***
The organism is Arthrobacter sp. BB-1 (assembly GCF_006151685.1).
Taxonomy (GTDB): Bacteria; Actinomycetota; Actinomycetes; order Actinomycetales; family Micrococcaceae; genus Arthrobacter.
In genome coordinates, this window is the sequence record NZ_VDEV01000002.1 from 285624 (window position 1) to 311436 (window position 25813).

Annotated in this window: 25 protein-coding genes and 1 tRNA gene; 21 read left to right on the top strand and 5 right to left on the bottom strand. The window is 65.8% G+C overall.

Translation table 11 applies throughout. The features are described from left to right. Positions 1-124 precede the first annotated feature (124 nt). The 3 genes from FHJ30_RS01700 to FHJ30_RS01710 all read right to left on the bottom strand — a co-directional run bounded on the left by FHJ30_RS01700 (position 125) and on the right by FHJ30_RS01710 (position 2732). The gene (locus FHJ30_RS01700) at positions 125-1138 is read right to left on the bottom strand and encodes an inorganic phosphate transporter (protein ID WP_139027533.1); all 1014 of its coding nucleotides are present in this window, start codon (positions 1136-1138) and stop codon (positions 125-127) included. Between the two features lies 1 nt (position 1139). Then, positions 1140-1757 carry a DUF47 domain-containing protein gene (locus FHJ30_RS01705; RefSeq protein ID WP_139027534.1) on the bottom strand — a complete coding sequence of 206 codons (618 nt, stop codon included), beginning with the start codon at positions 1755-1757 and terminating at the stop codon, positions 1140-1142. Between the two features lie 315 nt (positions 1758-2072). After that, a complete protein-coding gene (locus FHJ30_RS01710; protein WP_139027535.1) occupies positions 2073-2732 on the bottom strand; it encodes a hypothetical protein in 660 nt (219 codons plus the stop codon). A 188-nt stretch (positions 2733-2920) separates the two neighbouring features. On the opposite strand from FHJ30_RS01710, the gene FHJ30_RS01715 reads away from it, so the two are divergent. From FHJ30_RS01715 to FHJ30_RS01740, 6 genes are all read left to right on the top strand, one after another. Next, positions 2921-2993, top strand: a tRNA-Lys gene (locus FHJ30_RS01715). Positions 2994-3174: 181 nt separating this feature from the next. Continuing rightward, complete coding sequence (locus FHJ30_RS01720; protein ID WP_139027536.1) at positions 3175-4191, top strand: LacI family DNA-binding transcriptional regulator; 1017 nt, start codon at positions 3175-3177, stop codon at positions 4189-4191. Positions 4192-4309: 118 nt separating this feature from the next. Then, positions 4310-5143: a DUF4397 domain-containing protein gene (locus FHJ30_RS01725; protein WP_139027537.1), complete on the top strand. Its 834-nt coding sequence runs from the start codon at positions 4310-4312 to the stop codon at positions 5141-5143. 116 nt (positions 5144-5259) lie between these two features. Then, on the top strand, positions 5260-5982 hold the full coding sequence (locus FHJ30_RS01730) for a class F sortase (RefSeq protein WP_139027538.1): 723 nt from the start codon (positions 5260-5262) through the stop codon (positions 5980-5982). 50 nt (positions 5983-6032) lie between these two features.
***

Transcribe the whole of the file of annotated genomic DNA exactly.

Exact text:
The organism is Arthrobacter sp. BB-1 (assembly GCF_006151685.1).
Taxonomy (GTDB): Bacteria; Actinomycetota; Actinomycetes; order Actinomycetales; family Micrococcaceae; genus Arthrobacter.
In genome coordinates, this window is the sequence record NZ_VDEV01000002.1 from 285624 (window position 1) to 311436 (window position 25813).

Annotated in this window: 25 protein-coding genes and 1 tRNA gene; 21 read left to right on the top strand and 5 right to left on the bottom strand. The window is 65.8% G+C overall.

Translation table 11 applies throughout. The features are described from left to right. Positions 1-124 precede the first annotated feature (124 nt). The 3 genes from FHJ30_RS01700 to FHJ30_RS01710 all read right to left on the bottom strand — a co-directional run bounded on the left by FHJ30_RS01700 (position 125) and on the right by FHJ30_RS01710 (position 2732). The gene (locus FHJ30_RS01700) at positions 125-1138 is read right to left on the bottom strand and encodes an inorganic phosphate transporter (protein ID WP_139027533.1); all 1014 of its coding nucleotides are present in this window, start codon (positions 1136-1138) and stop codon (positions 125-127) included. Between the two features lies 1 nt (position 1139). Then, positions 1140-1757 carry a DUF47 domain-containing protein gene (locus FHJ30_RS01705; RefSeq protein ID WP_139027534.1) on the bottom strand — a complete coding sequence of 206 codons (618 nt, stop codon included), beginning with the start codon at positions 1755-1757 and terminating at the stop codon, positions 1140-1142. Between the two features lie 315 nt (positions 1758-2072). After that, a complete protein-coding gene (locus FHJ30_RS01710; protein WP_139027535.1) occupies positions 2073-2732 on the bottom strand; it encodes a hypothetical protein in 660 nt (219 codons plus the stop codon). A 188-nt stretch (positions 2733-2920) separates the two neighbouring features. On the opposite strand from FHJ30_RS01710, the gene FHJ30_RS01715 reads away from it, so the two are divergent. From FHJ30_RS01715 to FHJ30_RS01740, 6 genes are all read left to right on the top strand, one after another. Next, positions 2921-2993, top strand: a tRNA-Lys gene (locus FHJ30_RS01715). Positions 2994-3174: 181 nt separating this feature from the next. Continuing rightward, complete coding sequence (locus FHJ30_RS01720; protein ID WP_139027536.1) at positions 3175-4191, top strand: LacI family DNA-binding transcriptional regulator; 1017 nt, start codon at positions 3175-3177, stop codon at positions 4189-4191. Positions 4192-4309: 118 nt separating this feature from the next. Then, positions 4310-5143: a DUF4397 domain-containing protein gene (locus FHJ30_RS01725; protein WP_139027537.1), complete on the top strand. Its 834-nt coding sequence runs from the start codon at positions 4310-4312 to the stop codon at positions 5141-5143. 116 nt (positions 5144-5259) lie between these two features. Then, on the top strand, positions 5260-5982 hold the full coding sequence (locus FHJ30_RS01730) for a class F sortase (RefSeq protein WP_139027538.1): 723 nt from the start codon (positions 5260-5262) through the stop codon (positions 5980-5982). 50 nt (positions 5983-6032) lie between these two features.